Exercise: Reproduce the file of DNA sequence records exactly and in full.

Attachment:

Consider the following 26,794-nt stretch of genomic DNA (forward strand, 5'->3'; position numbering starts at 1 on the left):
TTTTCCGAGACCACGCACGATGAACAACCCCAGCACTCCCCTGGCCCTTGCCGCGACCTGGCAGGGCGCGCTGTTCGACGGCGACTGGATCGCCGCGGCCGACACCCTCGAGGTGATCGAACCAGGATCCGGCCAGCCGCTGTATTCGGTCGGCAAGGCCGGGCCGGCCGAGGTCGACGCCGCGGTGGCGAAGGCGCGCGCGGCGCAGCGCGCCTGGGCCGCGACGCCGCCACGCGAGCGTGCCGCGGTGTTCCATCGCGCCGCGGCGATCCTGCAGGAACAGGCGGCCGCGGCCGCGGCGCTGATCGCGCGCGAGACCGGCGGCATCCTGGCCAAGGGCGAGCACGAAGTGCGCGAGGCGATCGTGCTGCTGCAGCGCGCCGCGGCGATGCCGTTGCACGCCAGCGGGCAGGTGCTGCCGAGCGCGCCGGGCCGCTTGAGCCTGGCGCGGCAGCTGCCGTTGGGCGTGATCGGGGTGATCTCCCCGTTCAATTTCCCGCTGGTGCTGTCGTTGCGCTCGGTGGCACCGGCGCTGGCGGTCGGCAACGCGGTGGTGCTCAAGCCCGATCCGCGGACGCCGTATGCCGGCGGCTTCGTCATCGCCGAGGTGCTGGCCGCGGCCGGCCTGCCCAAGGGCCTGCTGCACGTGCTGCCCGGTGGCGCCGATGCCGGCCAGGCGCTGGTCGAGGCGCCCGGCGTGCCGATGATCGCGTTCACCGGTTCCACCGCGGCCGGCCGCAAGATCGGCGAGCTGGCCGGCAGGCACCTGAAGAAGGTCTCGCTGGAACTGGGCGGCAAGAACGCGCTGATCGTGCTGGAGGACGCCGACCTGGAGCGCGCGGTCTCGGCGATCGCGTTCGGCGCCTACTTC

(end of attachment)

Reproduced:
Consider the following 26,794-nt stretch of genomic DNA (forward strand, 5'->3'; position numbering starts at 1 on the left):
TTTTCCGAGACCACGCACGATGAACAACCCCAGCACTCCCCTGGCCCTTGCCGCGACCTGGCAGGGCGCGCTGTTCGACGGCGACTGGATCGCCGCGGCCGACACCCTCGAGGTGATCGAACCAGGATCCGGCCAGCCGCTGTATTCGGTCGGCAAGGCCGGGCCGGCCGAGGTCGACGCCGCGGTGGCGAAGGCGCGCGCGGCGCAGCGCGCCTGGGCCGCGACGCCGCCACGCGAGCGTGCCGCGGTGTTCCATCGCGCCGCGGCGATCCTGCAGGAACAGGCGGCCGCGGCCGCGGCGCTGATCGCGCGCGAGACCGGCGGCATCCTGGCCAAGGGCGAGCACGAAGTGCGCGAGGCGATCGTGCTGCTGCAGCGCGCCGCGGCGATGCCGTTGCACGCCAGCGGGCAGGTGCTGCCGAGCGCGCCGGGCCGCTTGAGCCTGGCGCGGCAGCTGCCGTTGGGCGTGATCGGGGTGATCTCCCCGTTCAATTTCCCGCTGGTGCTGTCGTTGCGCTCGGTGGCACCGGCGCTGGCGGTCGGCAACGCGGTGGTGCTCAAGCCCGATCCGCGGACGCCGTATGCCGGCGGCTTCGTCATCGCCGAGGTGCTGGCCGCGGCCGGCCTGCCCAAGGGCCTGCTGCACGTGCTGCCCGGTGGCGCCGATGCCGGCCAGGCGCTGGTCGAGGCGCCCGGCGTGCCGATGATCGCGTTCACCGGTTCCACCGCGGCCGGCCGCAAGATCGGCGAGCTGGCCGGCAGGCACCTGAAGAAGGTCTCGCTGGAACTGGGCGGCAAGAACGCGCTGATCGTGCTGGAGGACGCCGACCTGGAGCGCGCGGTCTCGGCGATCGCGTTCGGCGCCTACTTC